Government announces ban on letting agent fees

While discussing details of his budget the Chancellor of the Exchequer made a point of highlighting changes in the letting agents system in the UK. In the future letting agent fees for tenants will be banned which has obviously gone down well with those looking to rent property. If you check any letting agent website you will see an array of charges, often charged an annual basis, for relatively regular actions such as name changes on a lease, renewal of a lease, inventory checks, credit checks, etc. Is this a sensible move by the UK government or will the net impact be absolutely zero?

Proposals out to consultation

Governments of the day often like to grab the headlines with unexpected and potentially voter friendly changes such as the abolition of letting agent fees. A recent report suggested that these fees add around £340 per annum to the cost of letting a property although some reports suggest it could be much higher. It will be interesting to see what kind of feedback is received from the letting agents sector as well as landlords and rental markets.

There will obviously be an array of different opinions although many will have a vested interest in shouting loudest.

Is this a fair move?

There have been concerns in the marketplace that landlords pay both letting and management fees and these fees should already incorporate those which are being charged to tenants. Whether there is any “double charging” is debatable but if letting agents are banned from charging tenants additional fees then they will simply pass these on to landlords. So, what will landlords do when they are hit with additional charges?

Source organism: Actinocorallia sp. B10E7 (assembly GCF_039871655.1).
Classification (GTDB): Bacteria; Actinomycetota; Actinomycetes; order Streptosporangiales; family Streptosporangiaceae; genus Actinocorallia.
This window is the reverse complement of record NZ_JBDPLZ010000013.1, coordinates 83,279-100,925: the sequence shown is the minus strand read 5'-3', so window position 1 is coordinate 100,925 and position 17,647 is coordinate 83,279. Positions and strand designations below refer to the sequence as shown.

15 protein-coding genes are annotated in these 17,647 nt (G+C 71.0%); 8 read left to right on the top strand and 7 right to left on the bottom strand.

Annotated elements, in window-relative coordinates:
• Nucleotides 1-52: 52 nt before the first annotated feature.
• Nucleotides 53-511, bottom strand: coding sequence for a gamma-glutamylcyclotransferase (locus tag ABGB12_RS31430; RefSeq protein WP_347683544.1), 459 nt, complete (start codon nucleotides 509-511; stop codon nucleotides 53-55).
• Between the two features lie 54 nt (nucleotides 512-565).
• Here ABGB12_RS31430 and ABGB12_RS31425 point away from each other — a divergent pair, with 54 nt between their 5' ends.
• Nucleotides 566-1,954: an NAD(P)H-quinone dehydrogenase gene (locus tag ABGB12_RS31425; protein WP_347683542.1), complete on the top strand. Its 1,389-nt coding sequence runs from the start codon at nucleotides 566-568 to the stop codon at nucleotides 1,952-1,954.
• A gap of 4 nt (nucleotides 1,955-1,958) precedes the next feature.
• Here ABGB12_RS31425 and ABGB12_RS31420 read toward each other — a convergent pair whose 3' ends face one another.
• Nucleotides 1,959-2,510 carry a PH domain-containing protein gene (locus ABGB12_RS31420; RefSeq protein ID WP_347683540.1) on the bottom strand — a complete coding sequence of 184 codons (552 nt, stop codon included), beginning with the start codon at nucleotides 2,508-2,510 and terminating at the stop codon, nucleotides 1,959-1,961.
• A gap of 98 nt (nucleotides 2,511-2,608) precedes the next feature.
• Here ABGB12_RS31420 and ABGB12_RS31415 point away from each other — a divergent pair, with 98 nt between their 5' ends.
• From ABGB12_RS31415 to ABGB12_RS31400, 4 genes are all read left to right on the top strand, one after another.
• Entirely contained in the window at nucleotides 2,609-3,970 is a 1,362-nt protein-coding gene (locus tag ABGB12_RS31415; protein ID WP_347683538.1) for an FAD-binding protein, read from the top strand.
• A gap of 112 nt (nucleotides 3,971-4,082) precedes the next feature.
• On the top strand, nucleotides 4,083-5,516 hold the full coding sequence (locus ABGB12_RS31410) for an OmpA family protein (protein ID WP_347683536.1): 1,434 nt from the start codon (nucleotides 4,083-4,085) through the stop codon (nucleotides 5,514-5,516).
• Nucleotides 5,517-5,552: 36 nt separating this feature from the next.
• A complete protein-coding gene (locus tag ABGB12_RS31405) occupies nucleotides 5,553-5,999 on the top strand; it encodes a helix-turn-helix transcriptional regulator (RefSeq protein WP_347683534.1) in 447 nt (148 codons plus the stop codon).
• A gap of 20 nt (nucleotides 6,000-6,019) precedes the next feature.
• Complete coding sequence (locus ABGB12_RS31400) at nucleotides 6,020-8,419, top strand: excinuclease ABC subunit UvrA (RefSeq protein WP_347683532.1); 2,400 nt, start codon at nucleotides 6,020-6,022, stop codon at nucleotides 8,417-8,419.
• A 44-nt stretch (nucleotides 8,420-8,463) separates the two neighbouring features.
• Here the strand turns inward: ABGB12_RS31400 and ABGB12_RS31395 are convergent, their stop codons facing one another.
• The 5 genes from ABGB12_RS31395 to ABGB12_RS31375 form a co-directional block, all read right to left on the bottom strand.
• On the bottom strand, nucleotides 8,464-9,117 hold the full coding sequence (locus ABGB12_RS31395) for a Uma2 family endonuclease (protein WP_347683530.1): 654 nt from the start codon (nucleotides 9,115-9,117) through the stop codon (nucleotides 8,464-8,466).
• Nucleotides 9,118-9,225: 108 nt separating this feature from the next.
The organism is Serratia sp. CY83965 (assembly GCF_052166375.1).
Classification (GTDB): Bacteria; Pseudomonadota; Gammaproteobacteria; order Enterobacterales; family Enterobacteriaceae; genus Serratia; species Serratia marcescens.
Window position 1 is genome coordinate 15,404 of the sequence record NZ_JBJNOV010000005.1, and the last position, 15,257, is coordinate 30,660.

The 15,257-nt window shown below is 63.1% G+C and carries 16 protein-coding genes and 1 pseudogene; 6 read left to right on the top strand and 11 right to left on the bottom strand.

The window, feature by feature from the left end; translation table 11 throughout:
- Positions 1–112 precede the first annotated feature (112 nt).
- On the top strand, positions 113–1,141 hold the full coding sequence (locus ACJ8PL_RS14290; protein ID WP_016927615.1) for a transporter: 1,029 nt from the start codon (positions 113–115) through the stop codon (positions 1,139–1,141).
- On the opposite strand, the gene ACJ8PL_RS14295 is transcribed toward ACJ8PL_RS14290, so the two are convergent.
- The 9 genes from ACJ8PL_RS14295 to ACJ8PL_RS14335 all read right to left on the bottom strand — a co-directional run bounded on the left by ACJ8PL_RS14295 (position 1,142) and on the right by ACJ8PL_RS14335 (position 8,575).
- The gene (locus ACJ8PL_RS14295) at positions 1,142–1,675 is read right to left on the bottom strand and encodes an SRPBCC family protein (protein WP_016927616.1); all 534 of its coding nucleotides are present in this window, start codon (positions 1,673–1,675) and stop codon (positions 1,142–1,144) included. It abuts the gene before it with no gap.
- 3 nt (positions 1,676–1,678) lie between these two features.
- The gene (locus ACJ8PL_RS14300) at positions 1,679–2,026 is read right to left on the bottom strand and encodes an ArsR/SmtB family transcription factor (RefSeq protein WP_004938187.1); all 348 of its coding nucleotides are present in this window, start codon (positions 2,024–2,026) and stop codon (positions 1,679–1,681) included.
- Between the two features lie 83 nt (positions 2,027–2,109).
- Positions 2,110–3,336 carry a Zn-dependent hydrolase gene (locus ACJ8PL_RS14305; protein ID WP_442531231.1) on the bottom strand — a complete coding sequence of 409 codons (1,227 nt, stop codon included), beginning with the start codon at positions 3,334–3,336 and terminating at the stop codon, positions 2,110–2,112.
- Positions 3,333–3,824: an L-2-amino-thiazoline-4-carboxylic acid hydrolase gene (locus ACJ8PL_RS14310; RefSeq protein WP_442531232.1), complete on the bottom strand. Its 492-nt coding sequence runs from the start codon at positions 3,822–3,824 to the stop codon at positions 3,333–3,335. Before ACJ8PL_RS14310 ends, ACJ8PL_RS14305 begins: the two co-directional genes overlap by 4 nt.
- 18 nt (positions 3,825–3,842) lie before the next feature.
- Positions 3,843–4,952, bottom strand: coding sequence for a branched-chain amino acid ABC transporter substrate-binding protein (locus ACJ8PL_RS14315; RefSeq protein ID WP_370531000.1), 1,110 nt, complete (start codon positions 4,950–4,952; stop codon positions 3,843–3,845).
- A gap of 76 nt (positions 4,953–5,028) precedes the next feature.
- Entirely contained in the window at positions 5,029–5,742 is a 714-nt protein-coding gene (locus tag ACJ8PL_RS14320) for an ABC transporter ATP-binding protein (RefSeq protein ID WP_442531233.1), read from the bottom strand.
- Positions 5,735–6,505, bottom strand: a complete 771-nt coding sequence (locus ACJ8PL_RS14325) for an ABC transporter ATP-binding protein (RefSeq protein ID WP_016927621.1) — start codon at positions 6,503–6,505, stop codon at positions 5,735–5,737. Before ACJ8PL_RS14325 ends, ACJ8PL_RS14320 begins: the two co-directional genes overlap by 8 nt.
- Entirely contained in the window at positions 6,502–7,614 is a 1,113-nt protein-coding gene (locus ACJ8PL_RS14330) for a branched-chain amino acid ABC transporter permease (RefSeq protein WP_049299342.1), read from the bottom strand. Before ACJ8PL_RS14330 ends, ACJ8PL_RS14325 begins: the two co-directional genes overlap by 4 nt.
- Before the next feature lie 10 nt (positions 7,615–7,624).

The simple fact is that landlords will be looking to maintain their current net income from properties and therefore any additional charges from letting agents will simply be passed on to tenants in the form of increased rent. At the end of the day, while the government is looking to grab the headlines and help those “just about managing”, this is to all intents and purposes a red herring. Also, let us not forget that letting agents do actually offer a valuable service, one which brings landlords and tenants together – and help maintain a long term relationship.

Competition in the letting agents sector

There is no doubt that this move, if eventually rubberstamped after consultation, will increase competition in the letting agents sector. This is already an extremely competitive sector due to the number of properties for rent in the UK but competition will certainly increase. Whether we will see a reduction in the standard of services offered by letting agents remains to be seen, especially if landlords are unwilling to take on any additional charges. It may be that more landlords will seek out tenants themselves thereby missing out the letting agents. However, due to the potential complications of lease agreements, etc, this may turn out to be a false economy for many.

What next for the buy to let market?

Even though the government is wrapping up this particular move as an attack on the letting agents sector, landlords and tenants will also suffer. There will simply be a transferral of cost back to the tenant, or at least as much as possible, which will ultimately increase the headline cost of renting property in the UK. This is just the latest in a whole raft of new legislation aimed at the buy to let market at a time when rental property is often at a premium in the UK.

Why has the government decided, yet again, to attack the UK property market at a time when the UK is in dire need of investment in housebuilding and homes to rent?

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